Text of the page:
Out one door and in another as we paid a visit a couple of doors down to Sally’s Return / The Shipwright. I honestly don’t know what to say about this place other than… It was bedlam. Madness. Nuts. Without a doubt, one of the maddest pubs we’ve visited. Not altogether in a bad way, I quite liked it to be honest. Again, a locals spot, but then, every pub we visited apart from maybe The Oarsman was. Lykke Lee and Gangnam Style both blared over the speakers a couple of times apiece when we were there, leading two of our party (one of whom writes for this Blog, and is not me or Sam) to get up and do “the horse dance.” Not a remark passed, it’s just that kind of place; in fact the barman came down a couple of minutes later with a tray of sandwiches for us. Not too many places we’ve gotten that. A “children must remain seated at all times” sign was blissfully ignored, and toddlers milled around the place to their hearts content. Anyways, €4.10 a pint, and like the others on the crawl, no complaints.
The night was before us, and we had a couple more places to visit before home and sleep. Leaving the comfort of Ringsend, we headed back towards town along Pearse Street, and stopped by the Padraig Pearse for a quick one. Owned by one part of the syndicate that had the infamous Widow Scallans across the road, this pub continues where in the same vein as its predecessor. The cheapest pint of the night this at €4 a go, and another pub none of us had ever been in. Joined here by pub crawl regular Ang, we ordered in the bar area on the right as you come in; this was taken over by a pool table around which locals were taking part in some “friendly competition.” Friendly to us they were too, and happy to include us in the winding up of a bloke who had just made an arse of a shot. We left them to it and headed into the lounge area- plenty of space in here, with only a couple of the tables being taken up. A brief sojourn across the road for a battered sausage and chips (the second chipper of the day) and we headed down to the Windjammer.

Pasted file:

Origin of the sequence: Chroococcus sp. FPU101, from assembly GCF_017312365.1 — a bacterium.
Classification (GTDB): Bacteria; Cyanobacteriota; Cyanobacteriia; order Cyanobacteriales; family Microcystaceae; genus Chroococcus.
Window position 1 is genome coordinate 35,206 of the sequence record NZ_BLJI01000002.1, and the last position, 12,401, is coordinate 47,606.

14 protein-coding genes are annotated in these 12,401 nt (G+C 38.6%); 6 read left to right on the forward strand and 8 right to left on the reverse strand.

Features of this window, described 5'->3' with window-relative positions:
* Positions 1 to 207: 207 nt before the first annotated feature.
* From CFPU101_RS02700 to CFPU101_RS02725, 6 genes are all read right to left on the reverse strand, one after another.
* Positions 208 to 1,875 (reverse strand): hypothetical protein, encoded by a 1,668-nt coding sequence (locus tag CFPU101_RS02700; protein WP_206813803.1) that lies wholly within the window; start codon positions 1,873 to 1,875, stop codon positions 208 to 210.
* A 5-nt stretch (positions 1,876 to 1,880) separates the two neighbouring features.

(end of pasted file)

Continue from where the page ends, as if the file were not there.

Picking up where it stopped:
The last spot for some of us this, (others ended up in the Czech Inn; yes, it was one of those days,) and a place with a certain attraction for the Bohs fans among us. Keith Buckley, yes, that man we never measured, and who will surely tackle you, is a lounge boy in the place. Unfortunately he wasn’t working, but not long into our visit, and after a few rousing renditions of his song, his Ma, who was sitting over in the corner cottoned on to us and came over to say hello. And then in came the man himself. Embarrassing and amazing in equal measures.
Again, sidetracked. To the pub itself. The Windjammer is an early house, but not a “Chancery” kind of early house; it has a bit of class, and whilst it serves an early pint, be prepared to be scrutinised via a CCTV camera over the door first. No such formalities tonight, as you may have guessed with the aforementioned shenanigans. It has undergone a face lift in the last couple of years, and is spotless inside, a lovely looking pub. €4.35 a pint, and no complaints. We found ourselves a nice spot in the corner at the end of the bar and settled in for a few here. There was live music on when we were there, being lapped up by the locals, and whilst we were sitting right beside the speakers, the music wasn’t being blared out, and we had no hassle talking. In any case, we were in singing mood at that stage. Again, a locals spot, but again, the locals were quick to chat. Another spot I’ll be back to!
So there you have it. Another five pubs covered and we now stand at 149. Its been hard work so far, but with a bit of luck, we’ll struggle on and hit the 150 mark.